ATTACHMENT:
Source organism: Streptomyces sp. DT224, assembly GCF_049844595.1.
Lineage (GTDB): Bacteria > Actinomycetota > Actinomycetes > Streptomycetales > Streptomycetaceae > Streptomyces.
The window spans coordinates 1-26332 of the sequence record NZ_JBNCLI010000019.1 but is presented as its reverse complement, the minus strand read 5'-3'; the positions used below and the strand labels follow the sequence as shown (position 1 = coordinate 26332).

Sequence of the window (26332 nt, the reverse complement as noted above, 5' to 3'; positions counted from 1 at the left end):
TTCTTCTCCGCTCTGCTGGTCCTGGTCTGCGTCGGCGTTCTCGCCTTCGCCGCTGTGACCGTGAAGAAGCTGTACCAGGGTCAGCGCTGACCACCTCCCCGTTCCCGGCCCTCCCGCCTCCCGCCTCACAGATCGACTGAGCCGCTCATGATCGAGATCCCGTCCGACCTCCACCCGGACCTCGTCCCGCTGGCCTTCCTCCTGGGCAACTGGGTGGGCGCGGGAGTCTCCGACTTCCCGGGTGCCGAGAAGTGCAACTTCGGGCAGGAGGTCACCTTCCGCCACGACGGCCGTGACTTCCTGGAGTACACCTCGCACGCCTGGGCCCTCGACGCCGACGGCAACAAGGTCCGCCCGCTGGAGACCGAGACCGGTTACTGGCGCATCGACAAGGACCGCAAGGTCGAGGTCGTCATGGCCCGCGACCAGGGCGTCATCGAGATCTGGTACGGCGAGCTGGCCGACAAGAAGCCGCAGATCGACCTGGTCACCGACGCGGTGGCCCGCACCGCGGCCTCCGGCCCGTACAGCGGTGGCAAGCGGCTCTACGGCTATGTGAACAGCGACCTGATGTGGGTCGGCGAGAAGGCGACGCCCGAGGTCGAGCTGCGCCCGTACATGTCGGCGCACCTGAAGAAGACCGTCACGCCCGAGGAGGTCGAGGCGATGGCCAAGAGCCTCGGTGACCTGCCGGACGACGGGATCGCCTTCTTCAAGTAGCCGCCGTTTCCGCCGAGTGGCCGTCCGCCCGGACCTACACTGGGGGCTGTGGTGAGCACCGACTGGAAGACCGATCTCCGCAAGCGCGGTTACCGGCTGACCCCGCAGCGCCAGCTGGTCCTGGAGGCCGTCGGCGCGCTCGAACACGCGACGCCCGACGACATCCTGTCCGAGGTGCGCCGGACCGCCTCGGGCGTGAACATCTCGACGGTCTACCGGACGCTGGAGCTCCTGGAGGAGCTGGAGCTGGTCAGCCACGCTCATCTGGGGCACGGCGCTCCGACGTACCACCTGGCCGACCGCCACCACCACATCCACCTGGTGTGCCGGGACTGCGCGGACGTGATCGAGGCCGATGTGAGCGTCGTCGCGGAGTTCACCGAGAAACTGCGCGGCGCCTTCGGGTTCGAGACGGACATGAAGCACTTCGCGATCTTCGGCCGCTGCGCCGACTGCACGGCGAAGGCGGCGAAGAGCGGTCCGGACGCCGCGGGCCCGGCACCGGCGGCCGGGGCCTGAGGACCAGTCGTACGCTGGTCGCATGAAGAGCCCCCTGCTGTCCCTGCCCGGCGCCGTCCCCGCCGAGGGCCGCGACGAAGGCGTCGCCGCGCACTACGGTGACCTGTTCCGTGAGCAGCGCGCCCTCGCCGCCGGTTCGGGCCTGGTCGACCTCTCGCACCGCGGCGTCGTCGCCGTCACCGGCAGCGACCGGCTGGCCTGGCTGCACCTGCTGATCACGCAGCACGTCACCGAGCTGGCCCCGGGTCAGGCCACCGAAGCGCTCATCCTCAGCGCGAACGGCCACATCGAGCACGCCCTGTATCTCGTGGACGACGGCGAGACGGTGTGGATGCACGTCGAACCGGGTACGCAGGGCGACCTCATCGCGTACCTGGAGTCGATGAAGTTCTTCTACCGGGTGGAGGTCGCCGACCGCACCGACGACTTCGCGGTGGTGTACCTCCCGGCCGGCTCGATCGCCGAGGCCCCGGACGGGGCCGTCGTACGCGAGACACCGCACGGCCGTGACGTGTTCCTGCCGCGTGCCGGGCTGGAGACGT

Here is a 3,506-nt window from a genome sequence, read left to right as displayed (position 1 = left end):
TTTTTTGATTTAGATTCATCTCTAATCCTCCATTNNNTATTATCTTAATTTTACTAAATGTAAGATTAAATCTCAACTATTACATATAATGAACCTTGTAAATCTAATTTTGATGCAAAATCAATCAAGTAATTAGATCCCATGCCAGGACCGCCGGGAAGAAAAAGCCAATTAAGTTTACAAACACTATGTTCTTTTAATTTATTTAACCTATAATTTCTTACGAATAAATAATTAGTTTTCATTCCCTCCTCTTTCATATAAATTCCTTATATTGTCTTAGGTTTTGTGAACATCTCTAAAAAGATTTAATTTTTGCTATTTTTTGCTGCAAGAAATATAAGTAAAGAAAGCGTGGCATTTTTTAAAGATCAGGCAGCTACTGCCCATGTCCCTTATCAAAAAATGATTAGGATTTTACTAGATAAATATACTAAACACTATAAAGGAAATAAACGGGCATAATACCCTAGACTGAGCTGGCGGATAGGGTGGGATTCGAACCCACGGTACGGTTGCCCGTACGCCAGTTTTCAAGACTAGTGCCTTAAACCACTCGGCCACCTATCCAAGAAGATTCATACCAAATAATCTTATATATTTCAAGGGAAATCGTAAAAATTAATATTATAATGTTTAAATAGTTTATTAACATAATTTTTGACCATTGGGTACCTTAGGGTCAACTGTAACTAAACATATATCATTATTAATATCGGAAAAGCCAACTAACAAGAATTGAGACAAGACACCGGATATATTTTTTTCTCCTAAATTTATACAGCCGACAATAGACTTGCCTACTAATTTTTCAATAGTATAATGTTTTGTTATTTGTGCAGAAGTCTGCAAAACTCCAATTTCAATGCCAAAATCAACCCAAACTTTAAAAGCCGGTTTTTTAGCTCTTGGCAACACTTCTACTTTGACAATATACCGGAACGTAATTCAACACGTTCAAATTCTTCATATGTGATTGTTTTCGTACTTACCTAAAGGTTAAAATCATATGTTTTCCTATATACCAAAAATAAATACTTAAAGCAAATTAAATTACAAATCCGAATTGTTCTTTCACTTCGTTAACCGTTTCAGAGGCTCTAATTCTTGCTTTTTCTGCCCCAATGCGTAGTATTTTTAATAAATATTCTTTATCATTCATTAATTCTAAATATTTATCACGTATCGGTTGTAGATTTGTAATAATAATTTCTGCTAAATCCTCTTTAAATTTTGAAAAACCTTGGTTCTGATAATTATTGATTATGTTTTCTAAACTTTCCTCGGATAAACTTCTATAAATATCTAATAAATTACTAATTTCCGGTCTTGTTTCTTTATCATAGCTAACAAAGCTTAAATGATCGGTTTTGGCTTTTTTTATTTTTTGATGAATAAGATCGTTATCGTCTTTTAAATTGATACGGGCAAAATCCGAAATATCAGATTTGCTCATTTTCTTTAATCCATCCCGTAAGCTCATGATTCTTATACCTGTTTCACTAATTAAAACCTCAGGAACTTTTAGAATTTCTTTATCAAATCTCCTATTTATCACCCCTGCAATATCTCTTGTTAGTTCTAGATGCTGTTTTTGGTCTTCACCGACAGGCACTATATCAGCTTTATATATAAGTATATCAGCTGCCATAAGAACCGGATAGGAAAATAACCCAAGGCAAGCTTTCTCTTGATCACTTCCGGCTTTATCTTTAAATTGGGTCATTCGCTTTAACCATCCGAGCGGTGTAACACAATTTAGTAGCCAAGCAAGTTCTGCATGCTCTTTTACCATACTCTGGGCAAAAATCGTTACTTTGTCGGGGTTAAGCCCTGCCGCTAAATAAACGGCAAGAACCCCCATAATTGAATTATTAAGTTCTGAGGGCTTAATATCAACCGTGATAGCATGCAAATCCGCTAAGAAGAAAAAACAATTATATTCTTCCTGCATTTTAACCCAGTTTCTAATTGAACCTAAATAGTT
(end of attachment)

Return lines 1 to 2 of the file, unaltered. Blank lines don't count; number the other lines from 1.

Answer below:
Source organism: Streptomyces sp. DT224, assembly GCF_049844595.1.
Lineage (GTDB): Bacteria > Actinomycetota > Actinomycetes > Streptomycetales > Streptomycetaceae > Streptomyces.